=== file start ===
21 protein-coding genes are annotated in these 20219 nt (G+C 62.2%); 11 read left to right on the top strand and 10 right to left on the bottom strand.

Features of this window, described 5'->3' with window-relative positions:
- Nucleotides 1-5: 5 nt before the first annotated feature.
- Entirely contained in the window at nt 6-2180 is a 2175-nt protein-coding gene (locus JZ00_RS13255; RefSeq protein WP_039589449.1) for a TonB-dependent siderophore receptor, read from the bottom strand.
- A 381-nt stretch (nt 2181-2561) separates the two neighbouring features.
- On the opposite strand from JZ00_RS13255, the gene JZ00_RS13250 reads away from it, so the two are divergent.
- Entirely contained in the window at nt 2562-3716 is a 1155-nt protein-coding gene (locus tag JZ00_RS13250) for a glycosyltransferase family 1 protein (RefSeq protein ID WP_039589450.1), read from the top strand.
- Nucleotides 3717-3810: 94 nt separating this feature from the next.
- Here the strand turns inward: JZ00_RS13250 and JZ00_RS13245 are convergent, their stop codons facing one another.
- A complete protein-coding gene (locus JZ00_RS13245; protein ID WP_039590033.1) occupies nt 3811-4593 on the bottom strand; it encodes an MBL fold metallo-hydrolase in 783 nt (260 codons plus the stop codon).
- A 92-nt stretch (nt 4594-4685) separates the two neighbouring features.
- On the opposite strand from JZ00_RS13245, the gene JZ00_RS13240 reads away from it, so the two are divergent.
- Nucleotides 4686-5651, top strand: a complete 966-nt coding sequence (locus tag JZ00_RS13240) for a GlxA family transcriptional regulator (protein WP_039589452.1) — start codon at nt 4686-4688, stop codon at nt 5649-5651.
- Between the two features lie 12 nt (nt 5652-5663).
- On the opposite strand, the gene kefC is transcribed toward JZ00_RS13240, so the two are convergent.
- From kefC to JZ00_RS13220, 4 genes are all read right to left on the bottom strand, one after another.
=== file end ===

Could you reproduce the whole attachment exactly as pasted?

21 protein-coding genes are annotated in these 20219 nt (G+C 62.2%); 11 read left to right on the top strand and 10 right to left on the bottom strand.

Features of this window, described 5'->3' with window-relative positions:
- Nucleotides 1-5: 5 nt before the first annotated feature.
- Entirely contained in the window at nt 6-2180 is a 2175-nt protein-coding gene (locus JZ00_RS13255; RefSeq protein WP_039589449.1) for a TonB-dependent siderophore receptor, read from the bottom strand.
- A 381-nt stretch (nt 2181-2561) separates the two neighbouring features.
- On the opposite strand from JZ00_RS13255, the gene JZ00_RS13250 reads away from it, so the two are divergent.
- Entirely contained in the window at nt 2562-3716 is a 1155-nt protein-coding gene (locus tag JZ00_RS13250) for a glycosyltransferase family 1 protein (RefSeq protein ID WP_039589450.1), read from the top strand.
- Nucleotides 3717-3810: 94 nt separating this feature from the next.
- Here the strand turns inward: JZ00_RS13250 and JZ00_RS13245 are convergent, their stop codons facing one another.
- A complete protein-coding gene (locus JZ00_RS13245; protein ID WP_039590033.1) occupies nt 3811-4593 on the bottom strand; it encodes an MBL fold metallo-hydrolase in 783 nt (260 codons plus the stop codon).
- A 92-nt stretch (nt 4594-4685) separates the two neighbouring features.
- On the opposite strand from JZ00_RS13245, the gene JZ00_RS13240 reads away from it, so the two are divergent.
- Nucleotides 4686-5651, top strand: a complete 966-nt coding sequence (locus tag JZ00_RS13240) for a GlxA family transcriptional regulator (protein WP_039589452.1) — start codon at nt 4686-4688, stop codon at nt 5649-5651.
- Between the two features lie 12 nt (nt 5652-5663).
- On the opposite strand, the gene kefC is transcribed toward JZ00_RS13240, so the two are convergent.
- From kefC to JZ00_RS13220, 4 genes are all read right to left on the bottom strand, one after another.